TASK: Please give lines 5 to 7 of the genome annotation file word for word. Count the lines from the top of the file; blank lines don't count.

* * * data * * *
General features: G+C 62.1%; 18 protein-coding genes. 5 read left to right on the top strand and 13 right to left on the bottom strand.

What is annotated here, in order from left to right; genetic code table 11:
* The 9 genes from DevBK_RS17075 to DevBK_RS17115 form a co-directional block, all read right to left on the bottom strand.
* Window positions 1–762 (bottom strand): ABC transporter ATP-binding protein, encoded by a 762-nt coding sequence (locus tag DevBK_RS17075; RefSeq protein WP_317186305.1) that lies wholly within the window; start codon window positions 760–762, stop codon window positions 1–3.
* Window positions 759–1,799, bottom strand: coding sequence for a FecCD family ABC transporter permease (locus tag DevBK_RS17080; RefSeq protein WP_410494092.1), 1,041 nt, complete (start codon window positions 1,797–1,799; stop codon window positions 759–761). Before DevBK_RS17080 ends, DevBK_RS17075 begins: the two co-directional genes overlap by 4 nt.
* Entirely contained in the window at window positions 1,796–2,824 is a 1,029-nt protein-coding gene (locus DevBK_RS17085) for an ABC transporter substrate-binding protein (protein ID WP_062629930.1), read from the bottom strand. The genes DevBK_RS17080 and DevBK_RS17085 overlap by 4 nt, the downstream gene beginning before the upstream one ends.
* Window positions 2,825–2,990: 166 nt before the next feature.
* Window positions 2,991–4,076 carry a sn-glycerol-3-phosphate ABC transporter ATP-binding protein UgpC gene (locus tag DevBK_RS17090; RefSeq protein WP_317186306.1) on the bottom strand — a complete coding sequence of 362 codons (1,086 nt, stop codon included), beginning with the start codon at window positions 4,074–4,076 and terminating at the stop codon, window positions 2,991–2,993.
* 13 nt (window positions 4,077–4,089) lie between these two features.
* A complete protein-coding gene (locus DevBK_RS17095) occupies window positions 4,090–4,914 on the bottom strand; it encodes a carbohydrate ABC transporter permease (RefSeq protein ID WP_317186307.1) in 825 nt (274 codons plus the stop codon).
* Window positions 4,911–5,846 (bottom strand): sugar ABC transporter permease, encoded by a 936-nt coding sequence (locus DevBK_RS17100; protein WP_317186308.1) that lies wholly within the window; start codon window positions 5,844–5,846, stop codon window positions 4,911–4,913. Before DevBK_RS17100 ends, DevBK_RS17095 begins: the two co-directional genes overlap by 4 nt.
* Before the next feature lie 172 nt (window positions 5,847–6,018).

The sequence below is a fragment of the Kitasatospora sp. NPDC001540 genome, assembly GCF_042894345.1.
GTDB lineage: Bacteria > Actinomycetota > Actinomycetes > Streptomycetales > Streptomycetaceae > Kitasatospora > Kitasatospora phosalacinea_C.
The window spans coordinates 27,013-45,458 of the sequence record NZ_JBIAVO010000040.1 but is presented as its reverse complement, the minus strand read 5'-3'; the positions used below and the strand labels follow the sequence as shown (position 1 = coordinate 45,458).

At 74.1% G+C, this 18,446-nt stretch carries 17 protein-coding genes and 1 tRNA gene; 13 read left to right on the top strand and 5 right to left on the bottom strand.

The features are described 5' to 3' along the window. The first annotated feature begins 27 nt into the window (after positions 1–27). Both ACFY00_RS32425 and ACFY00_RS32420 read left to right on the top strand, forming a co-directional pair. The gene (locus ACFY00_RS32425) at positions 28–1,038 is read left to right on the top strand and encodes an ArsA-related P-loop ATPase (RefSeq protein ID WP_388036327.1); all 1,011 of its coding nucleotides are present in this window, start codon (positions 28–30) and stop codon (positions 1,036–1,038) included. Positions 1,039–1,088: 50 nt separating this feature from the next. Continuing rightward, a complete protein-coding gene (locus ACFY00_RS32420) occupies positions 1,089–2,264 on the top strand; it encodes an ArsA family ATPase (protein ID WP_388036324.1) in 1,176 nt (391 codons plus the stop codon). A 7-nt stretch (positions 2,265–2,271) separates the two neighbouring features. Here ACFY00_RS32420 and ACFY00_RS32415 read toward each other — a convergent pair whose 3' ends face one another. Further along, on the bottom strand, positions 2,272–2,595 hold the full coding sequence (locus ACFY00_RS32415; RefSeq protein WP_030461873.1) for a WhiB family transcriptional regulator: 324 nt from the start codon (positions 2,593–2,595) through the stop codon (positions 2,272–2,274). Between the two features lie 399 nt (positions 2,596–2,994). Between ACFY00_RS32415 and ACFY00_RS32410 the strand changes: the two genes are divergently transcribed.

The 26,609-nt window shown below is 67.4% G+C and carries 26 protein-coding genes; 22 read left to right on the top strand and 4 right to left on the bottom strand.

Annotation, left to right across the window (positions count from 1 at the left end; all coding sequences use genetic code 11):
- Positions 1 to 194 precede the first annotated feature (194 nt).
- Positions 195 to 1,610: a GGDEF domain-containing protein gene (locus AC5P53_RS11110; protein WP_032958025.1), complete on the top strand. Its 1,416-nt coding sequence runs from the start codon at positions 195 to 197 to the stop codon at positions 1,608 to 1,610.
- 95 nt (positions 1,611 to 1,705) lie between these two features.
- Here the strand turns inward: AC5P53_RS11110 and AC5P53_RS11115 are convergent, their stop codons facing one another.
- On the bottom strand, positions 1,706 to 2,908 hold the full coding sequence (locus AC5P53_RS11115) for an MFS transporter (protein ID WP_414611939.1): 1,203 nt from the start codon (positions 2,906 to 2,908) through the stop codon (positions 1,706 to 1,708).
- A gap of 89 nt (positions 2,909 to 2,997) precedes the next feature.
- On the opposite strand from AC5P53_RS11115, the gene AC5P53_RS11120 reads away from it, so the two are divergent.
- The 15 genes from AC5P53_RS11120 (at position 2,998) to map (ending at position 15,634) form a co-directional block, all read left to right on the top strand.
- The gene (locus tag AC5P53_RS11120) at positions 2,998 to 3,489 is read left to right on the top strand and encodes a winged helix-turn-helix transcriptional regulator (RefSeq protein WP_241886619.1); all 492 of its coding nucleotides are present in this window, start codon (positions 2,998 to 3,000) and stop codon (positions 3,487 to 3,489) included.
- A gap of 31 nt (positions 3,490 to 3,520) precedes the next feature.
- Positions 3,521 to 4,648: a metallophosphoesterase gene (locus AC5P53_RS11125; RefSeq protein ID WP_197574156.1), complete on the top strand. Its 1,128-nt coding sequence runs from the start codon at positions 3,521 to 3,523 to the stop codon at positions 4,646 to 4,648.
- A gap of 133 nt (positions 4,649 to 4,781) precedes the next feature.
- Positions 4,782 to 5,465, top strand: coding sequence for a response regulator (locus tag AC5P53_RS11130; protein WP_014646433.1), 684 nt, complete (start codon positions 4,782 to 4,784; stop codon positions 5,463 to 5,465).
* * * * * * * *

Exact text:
* Window positions 759–1,799, bottom strand: coding sequence for a FecCD family ABC transporter permease (locus tag DevBK_RS17080; RefSeq protein WP_410494092.1), 1,041 nt, complete (start codon window positions 1,797–1,799; stop codon window positions 759–761). Before DevBK_RS17080 ends, DevBK_RS17075 begins: the two co-directional genes overlap by 4 nt.
* Entirely contained in the window at window positions 1,796–2,824 is a 1,029-nt protein-coding gene (locus DevBK_RS17085) for an ABC transporter substrate-binding protein (protein ID WP_062629930.1), read from the bottom strand. The genes DevBK_RS17080 and DevBK_RS17085 overlap by 4 nt, the downstream gene beginning before the upstream one ends.
* Window positions 2,825–2,990: 166 nt before the next feature.